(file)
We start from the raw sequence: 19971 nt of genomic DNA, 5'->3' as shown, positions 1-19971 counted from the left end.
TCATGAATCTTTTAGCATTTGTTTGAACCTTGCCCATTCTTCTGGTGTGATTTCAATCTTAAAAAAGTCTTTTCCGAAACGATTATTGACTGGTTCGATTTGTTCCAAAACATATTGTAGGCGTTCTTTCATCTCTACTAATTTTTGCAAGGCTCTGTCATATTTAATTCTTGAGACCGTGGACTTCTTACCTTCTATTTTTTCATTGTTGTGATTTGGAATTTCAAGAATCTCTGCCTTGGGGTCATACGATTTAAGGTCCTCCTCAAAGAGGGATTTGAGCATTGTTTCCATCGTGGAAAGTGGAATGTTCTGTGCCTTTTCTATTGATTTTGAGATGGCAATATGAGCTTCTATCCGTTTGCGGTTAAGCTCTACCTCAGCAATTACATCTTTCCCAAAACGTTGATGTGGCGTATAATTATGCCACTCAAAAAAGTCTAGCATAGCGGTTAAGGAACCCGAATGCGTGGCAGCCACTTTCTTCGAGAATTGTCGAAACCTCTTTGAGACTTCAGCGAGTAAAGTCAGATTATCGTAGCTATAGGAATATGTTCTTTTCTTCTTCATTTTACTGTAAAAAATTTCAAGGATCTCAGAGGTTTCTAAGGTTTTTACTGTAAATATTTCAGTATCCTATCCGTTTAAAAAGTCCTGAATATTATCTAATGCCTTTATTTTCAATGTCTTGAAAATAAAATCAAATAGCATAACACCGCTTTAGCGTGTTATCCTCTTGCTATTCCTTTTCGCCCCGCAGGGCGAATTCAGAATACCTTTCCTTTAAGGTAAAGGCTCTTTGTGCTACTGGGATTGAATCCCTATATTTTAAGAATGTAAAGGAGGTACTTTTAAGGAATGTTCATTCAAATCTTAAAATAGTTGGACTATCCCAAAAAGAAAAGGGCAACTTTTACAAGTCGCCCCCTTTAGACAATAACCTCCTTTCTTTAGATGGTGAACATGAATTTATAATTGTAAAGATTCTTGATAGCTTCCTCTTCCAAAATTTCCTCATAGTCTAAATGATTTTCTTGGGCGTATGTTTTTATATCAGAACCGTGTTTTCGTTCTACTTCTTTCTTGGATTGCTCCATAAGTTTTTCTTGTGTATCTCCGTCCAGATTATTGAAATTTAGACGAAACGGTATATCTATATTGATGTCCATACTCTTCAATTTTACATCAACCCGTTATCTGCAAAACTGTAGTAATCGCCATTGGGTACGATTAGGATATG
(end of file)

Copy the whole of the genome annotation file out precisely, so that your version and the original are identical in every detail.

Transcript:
We start from the raw sequence: 19971 nt of genomic DNA, 5'->3' as shown, positions 1-19971 counted from the left end.
TCATGAATCTTTTAGCATTTGTTTGAACCTTGCCCATTCTTCTGGTGTGATTTCAATCTTAAAAAAGTCTTTTCCGAAACGATTATTGACTGGTTCGATTTGTTCCAAAACATATTGTAGGCGTTCTTTCATCTCTACTAATTTTTGCAAGGCTCTGTCATATTTAATTCTTGAGACCGTGGACTTCTTACCTTCTATTTTTTCATTGTTGTGATTTGGAATTTCAAGAATCTCTGCCTTGGGGTCATACGATTTAAGGTCCTCCTCAAAGAGGGATTTGAGCATTGTTTCCATCGTGGAAAGTGGAATGTTCTGTGCCTTTTCTATTGATTTTGAGATGGCAATATGAGCTTCTATCCGTTTGCGGTTAAGCTCTACCTCAGCAATTACATCTTTCCCAAAACGTTGATGTGGCGTATAATTATGCCACTCAAAAAAGTCTAGCATAGCGGTTAAGGAACCCGAATGCGTGGCAGCCACTTTCTTCGAGAATTGTCGAAACCTCTTTGAGACTTCAGCGAGTAAAGTCAGATTATCGTAGCTATAGGAATATGTTCTTTTCTTCTTCATTTTACTGTAAAAAATTTCAAGGATCTCAGAGGTTTCTAAGGTTTTTACTGTAAATATTTCAGTATCCTATCCGTTTAAAAAGTCCTGAATATTATCTAATGCCTTTATTTTCAATGTCTTGAAAATAAAATCAAATAGCATAACACCGCTTTAGCGTGTTATCCTCTTGCTATTCCTTTTCGCCCCGCAGGGCGAATTCAGAATACCTTTCCTTTAAGGTAAAGGCTCTTTGTGCTACTGGGATTGAATCCCTATATTTTAAGAATGTAAAGGAGGTACTTTTAAGGAATGTTCATTCAAATCTTAAAATAGTTGGACTATCCCAAAAAGAAAAGGGCAACTTTTACAAGTCGCCCCCTTTAGACAATAACCTCCTTTCTTTAGATGGTGAACATGAATTTATAATTGTAAAGATTCTTGATAGCTTCCTCTTCCAAAATTTCCTCATAGTCTAAATGATTTTCTTGGGCGTATGTTTTTATATCAGAACCGTGTTTTCGTTCTACTTCTTTCTTGGATTGCTCCATAAGTTTTTCTTGTGTATCTCCGTCCAGATTATTGAAATTTAGACGAAACGGTATATCTATATTGATGTCCATACTCTTCAATTTTACATCAACCCGTTATCTGCAAAACTGTAGTAATCGCCATTGGGTACGATTAGGATATG